Shortcut manages to build tension and give some decent performances along the way, yet becomes very misguided when struggling to locate its target audience.
Written by Becca Johnson
This new indie horror movie from director Alessio Liguori, tells the story of five British teenagers who become trapped inside their school-bus after it gets taken over by a madman with a gun. To make things worse and wildly scarier, the road in front of them becomes invaded by a terrifying creature.
The performances from the young cast were pretty hit or miss. The group of teens managed to convey angst and genuine horror really well, managing to invoke fear unto the audience with their screams of terror and horrified facial expressions. However, the acting was pretty shoddy during conversations between them, creating interactions that failed to seem believable. The best performance came from David Keyes, who played the fear-inducing Pedro Minghella, the man-with-gun who invades the school-bus. Though the performances mostly managed to impress, the characters were simply not interesting to follow. They frequently made poor decisions, and apart from one or two conversations here and there about their parents, we know next to nothing about them.
The movie did a good job with injecting some horror into the mix. The claustrophobia can definitely be felt by the audience, as the characters go from being trapped on a school-bus to winding their way round dark and dingy tunnels. There was a lot of tension built during the first act, as the movie chooses not to show us the creature's face straight away, giving us only character reactions and descriptions to go by. The creature design may not be the most terrifying or well-made, yet by the time we get to see what we'll be facing, it's hard not to grimace. This is where the decent acting comes into play, as the terror of the characters pushes the audience to feel that same terror. The musical score was well made, giving a nostalgic vibe as it leans towards the 80's horror movie sound, however it was sometimes over-powering, taking away from the dialogue and making it hard to hear.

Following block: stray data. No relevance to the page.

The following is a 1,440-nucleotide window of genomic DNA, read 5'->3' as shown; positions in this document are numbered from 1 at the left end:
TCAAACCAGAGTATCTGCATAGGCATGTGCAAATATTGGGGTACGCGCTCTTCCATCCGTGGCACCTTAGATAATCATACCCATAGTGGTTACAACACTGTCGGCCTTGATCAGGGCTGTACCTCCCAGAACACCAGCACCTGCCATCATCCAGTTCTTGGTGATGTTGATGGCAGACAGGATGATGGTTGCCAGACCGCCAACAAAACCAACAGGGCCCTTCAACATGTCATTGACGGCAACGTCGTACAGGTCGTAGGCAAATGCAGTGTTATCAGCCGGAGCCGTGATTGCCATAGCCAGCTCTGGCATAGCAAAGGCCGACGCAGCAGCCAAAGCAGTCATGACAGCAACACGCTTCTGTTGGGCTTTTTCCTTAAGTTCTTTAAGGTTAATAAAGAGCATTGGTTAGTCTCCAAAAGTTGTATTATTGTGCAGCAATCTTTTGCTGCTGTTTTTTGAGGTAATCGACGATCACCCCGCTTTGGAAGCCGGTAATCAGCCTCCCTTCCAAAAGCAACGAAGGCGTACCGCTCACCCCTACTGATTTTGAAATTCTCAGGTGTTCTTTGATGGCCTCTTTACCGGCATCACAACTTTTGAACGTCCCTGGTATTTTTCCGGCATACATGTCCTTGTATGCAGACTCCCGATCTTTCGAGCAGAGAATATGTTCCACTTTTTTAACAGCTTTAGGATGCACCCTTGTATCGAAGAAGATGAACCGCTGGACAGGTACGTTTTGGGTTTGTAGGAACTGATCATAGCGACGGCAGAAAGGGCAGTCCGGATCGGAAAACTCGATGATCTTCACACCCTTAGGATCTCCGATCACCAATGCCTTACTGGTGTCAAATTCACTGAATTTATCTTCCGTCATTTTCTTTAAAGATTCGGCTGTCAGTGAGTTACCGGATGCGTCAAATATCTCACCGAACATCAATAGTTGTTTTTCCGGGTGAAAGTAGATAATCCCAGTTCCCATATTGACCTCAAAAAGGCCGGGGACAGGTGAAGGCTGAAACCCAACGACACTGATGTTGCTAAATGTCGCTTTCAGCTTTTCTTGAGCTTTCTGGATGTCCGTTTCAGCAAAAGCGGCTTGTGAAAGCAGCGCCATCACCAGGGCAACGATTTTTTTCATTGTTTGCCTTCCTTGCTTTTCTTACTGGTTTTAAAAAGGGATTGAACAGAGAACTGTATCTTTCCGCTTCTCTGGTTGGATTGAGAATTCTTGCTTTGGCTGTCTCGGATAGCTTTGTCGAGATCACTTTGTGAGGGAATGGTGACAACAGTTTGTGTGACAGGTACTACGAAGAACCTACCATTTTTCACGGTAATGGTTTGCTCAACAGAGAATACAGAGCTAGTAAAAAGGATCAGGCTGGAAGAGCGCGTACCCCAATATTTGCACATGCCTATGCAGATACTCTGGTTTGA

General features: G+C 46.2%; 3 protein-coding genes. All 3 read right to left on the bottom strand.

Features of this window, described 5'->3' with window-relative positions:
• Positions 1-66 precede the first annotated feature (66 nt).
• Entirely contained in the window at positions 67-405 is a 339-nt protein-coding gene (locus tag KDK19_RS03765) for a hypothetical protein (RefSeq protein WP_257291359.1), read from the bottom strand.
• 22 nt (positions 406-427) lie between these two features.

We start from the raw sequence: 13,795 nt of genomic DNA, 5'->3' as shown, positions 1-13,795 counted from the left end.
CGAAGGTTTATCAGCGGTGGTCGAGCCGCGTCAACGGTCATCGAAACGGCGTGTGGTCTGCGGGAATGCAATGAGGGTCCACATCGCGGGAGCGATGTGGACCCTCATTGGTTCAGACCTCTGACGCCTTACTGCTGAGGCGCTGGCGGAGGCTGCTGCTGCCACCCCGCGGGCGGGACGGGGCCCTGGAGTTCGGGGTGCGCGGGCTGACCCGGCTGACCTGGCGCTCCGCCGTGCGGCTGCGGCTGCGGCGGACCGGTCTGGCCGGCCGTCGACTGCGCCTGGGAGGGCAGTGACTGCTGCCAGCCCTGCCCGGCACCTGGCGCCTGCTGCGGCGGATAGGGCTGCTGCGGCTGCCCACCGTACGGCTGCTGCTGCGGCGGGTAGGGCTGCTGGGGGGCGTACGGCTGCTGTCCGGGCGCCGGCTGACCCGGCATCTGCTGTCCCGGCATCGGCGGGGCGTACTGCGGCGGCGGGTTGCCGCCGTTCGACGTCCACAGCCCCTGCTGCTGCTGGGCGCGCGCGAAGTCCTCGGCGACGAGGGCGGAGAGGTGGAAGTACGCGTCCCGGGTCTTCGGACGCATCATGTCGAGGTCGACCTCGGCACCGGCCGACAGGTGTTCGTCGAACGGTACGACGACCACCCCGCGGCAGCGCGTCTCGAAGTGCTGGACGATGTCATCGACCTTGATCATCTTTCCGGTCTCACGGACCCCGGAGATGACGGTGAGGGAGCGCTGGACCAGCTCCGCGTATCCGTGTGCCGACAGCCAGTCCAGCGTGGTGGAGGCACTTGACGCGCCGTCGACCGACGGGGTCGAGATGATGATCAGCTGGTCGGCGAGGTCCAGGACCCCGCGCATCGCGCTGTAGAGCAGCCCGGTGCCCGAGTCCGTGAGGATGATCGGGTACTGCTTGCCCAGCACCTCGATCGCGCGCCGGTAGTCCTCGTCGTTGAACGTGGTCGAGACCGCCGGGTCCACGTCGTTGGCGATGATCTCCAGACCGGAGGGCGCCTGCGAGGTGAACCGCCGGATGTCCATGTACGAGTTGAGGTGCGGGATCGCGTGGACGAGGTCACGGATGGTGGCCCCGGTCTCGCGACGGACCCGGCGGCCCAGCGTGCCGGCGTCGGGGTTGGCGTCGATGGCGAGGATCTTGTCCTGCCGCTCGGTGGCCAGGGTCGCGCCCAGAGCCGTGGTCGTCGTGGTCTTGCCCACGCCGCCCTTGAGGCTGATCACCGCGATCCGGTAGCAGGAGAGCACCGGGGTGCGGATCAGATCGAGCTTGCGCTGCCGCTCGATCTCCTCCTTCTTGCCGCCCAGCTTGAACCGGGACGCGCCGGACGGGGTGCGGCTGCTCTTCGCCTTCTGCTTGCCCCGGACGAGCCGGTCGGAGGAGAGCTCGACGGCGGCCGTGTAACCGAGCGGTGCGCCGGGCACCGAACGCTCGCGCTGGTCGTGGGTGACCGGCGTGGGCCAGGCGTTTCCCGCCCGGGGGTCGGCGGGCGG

The horror is also where the movie hits its biggest issue; it doesn't know which audience to steer towards as its target. Shortcut is much too tame for adults, not being gory or scary enough to invoke true fear. However, the foul language and violence comes across as a little too excessive for a younger audience, resulting in the movie feeling ultimately lost. The plot also tries to do too much, adding to this overall lack of cohesion. The script adds lunar eclipses into the mix but doesn't give it enough development to add to the wider plot, as well as adding flash-backs that feel out of place and stories from characters that fail to tell us anything interesting about them. If the script focused on the horror more directly and took out a couple of the above, it might've achieved its goal more successfully.
In summary, Shortcut is a horror movie that shows much potential and promise. It uses techniques such as tension building and visual effects to create a spooky experience. However, its hard to tell who this movie is for, as its too much for a young audience yet not enough for an older audience. The characters weren't that easy to root for as the audience doesn't learn enough about them, ultimately ending in an emotionless experience.